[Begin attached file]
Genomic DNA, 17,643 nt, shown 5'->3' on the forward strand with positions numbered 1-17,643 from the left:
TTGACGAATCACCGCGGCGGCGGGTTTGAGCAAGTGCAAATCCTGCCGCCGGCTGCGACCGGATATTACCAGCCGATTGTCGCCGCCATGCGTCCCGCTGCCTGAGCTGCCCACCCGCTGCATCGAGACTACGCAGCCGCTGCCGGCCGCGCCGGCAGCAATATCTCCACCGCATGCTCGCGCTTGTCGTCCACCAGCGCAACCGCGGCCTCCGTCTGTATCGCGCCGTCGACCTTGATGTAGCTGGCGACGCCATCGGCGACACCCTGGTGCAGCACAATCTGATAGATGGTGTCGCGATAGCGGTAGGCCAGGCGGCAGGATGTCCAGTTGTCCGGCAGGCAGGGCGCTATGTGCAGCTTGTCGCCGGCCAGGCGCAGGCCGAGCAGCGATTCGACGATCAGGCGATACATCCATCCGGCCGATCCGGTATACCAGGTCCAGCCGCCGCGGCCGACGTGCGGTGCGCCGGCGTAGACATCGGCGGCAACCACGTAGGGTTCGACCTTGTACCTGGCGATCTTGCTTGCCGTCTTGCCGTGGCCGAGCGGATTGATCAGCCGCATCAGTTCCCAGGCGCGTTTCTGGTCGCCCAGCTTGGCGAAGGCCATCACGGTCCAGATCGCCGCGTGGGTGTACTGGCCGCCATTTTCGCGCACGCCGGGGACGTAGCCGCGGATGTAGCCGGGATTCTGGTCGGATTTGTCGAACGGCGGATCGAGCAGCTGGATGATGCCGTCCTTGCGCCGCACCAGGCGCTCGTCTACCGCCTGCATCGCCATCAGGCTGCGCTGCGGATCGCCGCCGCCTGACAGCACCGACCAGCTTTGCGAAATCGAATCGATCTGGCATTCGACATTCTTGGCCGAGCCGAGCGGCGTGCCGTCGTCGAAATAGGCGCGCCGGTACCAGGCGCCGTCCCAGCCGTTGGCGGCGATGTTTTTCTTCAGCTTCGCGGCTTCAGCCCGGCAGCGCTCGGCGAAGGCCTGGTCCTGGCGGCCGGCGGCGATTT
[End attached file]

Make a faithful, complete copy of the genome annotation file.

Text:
Genomic DNA, 17,643 nt, shown 5'->3' on the forward strand with positions numbered 1-17,643 from the left:
TTGACGAATCACCGCGGCGGCGGGTTTGAGCAAGTGCAAATCCTGCCGCCGGCTGCGACCGGATATTACCAGCCGATTGTCGCCGCCATGCGTCCCGCTGCCTGAGCTGCCCACCCGCTGCATCGAGACTACGCAGCCGCTGCCGGCCGCGCCGGCAGCAATATCTCCACCGCATGCTCGCGCTTGTCGTCCACCAGCGCAACCGCGGCCTCCGTCTGTATCGCGCCGTCGACCTTGATGTAGCTGGCGACGCCATCGGCGACACCCTGGTGCAGCACAATCTGATAGATGGTGTCGCGATAGCGGTAGGCCAGGCGGCAGGATGTCCAGTTGTCCGGCAGGCAGGGCGCTATGTGCAGCTTGTCGCCGGCCAGGCGCAGGCCGAGCAGCGATTCGACGATCAGGCGATACATCCATCCGGCCGATCCGGTATACCAGGTCCAGCCGCCGCGGCCGACGTGCGGTGCGCCGGCGTAGACATCGGCGGCAACCACGTAGGGTTCGACCTTGTACCTGGCGATCTTGCTTGCCGTCTTGCCGTGGCCGAGCGGATTGATCAGCCGCATCAGTTCCCAGGCGCGTTTCTGGTCGCCCAGCTTGGCGAAGGCCATCACGGTCCAGATCGCCGCGTGGGTGTACTGGCCGCCATTTTCGCGCACGCCGGGGACGTAGCCGCGGATGTAGCCGGGATTCTGGTCGGATTTGTCGAACGGCGGATCGAGCAGCTGGATGATGCCGTCCTTGCGCCGCACCAGGCGCTCGTCTACCGCCTGCATCGCCATCAGGCTGCGCTGCGGATCGCCGCCGCCTGACAGCACCGACCAGCTTTGCGAAATCGAATCGATCTGGCATTCGACATTCTTGGCCGAGCCGAGCGGCGTGCCGTCGTCGAAATAGGCGCGCCGGTACCAGGCGCCGTCCCAGCCGTTGGCGGCGATGTTTTTCTTCAGCTTCGCGGCTTCAGCCCGGCAGCGCTCGGCGAAGGCCTGGTCCTGGCGGCCGGCGGCGATTT